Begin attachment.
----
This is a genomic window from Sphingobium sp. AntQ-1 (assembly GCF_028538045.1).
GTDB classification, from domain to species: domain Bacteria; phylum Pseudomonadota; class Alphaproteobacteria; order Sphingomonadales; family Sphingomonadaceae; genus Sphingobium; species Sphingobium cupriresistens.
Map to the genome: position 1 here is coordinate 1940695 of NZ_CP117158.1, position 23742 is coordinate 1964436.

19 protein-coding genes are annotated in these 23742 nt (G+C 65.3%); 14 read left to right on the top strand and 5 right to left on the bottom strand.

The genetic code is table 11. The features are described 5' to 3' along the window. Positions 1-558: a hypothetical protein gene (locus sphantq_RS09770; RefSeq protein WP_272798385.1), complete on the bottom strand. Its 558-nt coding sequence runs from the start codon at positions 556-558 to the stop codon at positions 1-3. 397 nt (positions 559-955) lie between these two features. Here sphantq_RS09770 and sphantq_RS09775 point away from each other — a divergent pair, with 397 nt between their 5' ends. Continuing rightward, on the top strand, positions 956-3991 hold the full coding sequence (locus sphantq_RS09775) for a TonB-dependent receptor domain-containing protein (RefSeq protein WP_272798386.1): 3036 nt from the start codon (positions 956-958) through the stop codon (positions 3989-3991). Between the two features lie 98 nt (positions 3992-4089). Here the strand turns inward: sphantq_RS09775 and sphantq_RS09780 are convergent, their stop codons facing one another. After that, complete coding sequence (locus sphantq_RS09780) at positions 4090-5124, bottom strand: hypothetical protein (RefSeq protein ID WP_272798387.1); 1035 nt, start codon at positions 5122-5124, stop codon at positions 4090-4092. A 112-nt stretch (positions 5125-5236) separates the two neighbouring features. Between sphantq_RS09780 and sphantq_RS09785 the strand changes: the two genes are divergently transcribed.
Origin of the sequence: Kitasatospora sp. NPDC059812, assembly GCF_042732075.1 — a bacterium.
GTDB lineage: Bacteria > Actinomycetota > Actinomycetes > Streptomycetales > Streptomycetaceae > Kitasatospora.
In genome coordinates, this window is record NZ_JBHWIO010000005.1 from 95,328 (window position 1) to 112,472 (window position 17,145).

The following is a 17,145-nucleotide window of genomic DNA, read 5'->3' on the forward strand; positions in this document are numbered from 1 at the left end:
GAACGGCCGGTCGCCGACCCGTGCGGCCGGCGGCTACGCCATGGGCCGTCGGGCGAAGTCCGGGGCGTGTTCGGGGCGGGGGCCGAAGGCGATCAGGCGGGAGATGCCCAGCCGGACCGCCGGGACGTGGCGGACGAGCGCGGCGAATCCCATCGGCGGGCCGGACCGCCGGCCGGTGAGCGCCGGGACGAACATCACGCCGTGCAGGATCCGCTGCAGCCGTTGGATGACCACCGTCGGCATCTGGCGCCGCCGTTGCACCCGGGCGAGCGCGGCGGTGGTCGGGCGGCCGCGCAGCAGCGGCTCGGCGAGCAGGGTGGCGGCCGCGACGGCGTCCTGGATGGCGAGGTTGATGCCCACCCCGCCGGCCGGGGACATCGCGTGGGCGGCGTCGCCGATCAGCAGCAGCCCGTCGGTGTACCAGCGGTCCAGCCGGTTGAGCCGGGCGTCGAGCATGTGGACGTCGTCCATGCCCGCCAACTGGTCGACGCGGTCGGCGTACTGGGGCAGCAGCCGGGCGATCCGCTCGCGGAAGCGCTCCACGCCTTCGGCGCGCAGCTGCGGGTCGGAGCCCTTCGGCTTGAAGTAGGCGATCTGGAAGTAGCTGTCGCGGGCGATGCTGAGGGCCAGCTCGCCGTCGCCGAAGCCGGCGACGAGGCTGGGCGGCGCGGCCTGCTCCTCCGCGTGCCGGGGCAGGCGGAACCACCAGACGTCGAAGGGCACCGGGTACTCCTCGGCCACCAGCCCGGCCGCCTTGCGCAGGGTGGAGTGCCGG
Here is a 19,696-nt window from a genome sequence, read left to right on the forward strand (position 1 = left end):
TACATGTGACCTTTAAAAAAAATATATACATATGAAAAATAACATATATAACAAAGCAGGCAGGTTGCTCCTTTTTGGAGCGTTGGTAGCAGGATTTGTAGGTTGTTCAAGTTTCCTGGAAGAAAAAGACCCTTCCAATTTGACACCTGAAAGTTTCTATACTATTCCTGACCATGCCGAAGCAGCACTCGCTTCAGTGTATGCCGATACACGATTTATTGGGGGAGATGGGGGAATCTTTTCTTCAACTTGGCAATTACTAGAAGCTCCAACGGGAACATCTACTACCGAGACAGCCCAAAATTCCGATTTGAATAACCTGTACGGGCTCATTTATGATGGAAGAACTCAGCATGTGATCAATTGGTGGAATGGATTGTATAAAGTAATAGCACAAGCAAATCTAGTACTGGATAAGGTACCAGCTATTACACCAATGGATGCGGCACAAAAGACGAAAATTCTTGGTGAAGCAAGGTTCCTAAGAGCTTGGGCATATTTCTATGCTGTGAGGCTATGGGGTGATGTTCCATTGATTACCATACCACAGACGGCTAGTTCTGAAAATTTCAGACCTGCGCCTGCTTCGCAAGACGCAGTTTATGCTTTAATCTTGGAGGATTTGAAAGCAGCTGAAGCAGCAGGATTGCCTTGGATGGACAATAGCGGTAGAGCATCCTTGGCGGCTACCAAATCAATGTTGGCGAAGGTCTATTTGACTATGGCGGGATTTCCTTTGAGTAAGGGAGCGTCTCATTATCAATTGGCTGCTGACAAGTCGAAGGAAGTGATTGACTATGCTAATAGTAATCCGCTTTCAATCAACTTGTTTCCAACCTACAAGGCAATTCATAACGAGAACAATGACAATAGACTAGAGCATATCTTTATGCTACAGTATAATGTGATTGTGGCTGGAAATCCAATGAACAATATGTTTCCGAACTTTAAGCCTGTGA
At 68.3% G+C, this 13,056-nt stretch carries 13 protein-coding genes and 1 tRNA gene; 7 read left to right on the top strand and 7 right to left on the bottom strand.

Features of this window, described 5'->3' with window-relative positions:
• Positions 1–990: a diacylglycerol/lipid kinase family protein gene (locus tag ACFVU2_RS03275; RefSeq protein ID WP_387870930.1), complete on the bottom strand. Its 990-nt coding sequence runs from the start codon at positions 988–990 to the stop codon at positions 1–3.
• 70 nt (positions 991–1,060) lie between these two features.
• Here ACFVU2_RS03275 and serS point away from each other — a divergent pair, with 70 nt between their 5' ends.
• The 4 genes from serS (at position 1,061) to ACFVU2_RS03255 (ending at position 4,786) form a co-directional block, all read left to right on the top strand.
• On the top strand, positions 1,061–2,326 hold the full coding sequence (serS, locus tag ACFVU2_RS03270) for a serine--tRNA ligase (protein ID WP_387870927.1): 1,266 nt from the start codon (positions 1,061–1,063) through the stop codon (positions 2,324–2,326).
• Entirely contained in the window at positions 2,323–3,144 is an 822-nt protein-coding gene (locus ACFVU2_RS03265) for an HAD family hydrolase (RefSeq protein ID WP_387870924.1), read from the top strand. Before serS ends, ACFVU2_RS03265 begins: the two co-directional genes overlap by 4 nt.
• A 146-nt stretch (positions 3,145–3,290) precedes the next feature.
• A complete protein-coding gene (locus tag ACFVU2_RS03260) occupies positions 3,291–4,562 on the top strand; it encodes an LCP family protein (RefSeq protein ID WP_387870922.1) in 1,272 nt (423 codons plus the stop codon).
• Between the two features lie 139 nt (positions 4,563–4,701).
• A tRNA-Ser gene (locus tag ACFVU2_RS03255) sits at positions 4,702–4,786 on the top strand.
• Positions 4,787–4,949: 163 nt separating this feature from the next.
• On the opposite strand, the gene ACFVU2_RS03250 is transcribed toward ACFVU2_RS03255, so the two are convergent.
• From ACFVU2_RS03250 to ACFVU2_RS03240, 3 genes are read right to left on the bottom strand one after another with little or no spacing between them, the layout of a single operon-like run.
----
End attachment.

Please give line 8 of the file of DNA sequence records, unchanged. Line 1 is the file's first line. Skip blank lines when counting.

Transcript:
In genome coordinates, this window is record NZ_JBHWIO010000005.1 from 95,328 (window position 1) to 112,472 (window position 17,145).